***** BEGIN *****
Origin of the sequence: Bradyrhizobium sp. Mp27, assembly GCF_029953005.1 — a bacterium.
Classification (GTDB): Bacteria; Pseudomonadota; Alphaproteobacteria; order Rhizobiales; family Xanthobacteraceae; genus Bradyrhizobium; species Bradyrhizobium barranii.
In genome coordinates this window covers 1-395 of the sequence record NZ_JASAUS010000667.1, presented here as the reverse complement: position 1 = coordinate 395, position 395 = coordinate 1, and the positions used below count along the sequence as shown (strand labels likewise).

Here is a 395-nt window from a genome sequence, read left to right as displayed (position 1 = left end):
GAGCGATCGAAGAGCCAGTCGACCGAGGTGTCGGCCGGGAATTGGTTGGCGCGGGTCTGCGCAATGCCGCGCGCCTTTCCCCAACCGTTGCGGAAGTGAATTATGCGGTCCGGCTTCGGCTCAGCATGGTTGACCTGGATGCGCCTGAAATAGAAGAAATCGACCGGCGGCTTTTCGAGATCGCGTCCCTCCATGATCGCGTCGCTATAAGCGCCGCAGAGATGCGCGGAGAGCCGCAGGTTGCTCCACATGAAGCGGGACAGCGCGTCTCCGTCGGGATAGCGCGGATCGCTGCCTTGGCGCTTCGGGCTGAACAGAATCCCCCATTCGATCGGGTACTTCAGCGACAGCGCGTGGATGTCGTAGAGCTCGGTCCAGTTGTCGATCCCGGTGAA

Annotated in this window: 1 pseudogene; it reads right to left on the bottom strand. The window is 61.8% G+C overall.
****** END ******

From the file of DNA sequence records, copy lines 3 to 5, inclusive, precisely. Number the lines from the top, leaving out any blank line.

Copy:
In genome coordinates this window covers 1-395 of the sequence record NZ_JASAUS010000667.1, presented here as the reverse complement: position 1 = coordinate 395, position 395 = coordinate 1, and the positions used below count along the sequence as shown (strand labels likewise).

Here is a 395-nt window from a genome sequence, read left to right as displayed (position 1 = left end):
GAGCGATCGAAGAGCCAGTCGACCGAGGTGTCGGCCGGGAATTGGTTGGCGCGGGTCTGCGCAATGCCGCGCGCCTTTCCCCAACCGTTGCGGAAGTGAATTATGCGGTCCGGCTTCGGCTCAGCATGGTTGACCTGGATGCGCCTGAAATAGAAGAAATCGACCGGCGGCTTTTCGAGATCGCGTCCCTCCATGATCGCGTCGCTATAAGCGCCGCAGAGATGCGCGGAGAGCCGCAGGTTGCTCCACATGAAGCGGGACAGCGCGTCTCCGTCGGGATAGCGCGGATCGCTGCCTTGGCGCTTCGGGCTGAACAGAATCCCCCATTCGATCGGGTACTTCAGCGACAGCGCGTGGATGTCGTAGAGCTCGGTCCAGTTGTCGATCCCGGTGAA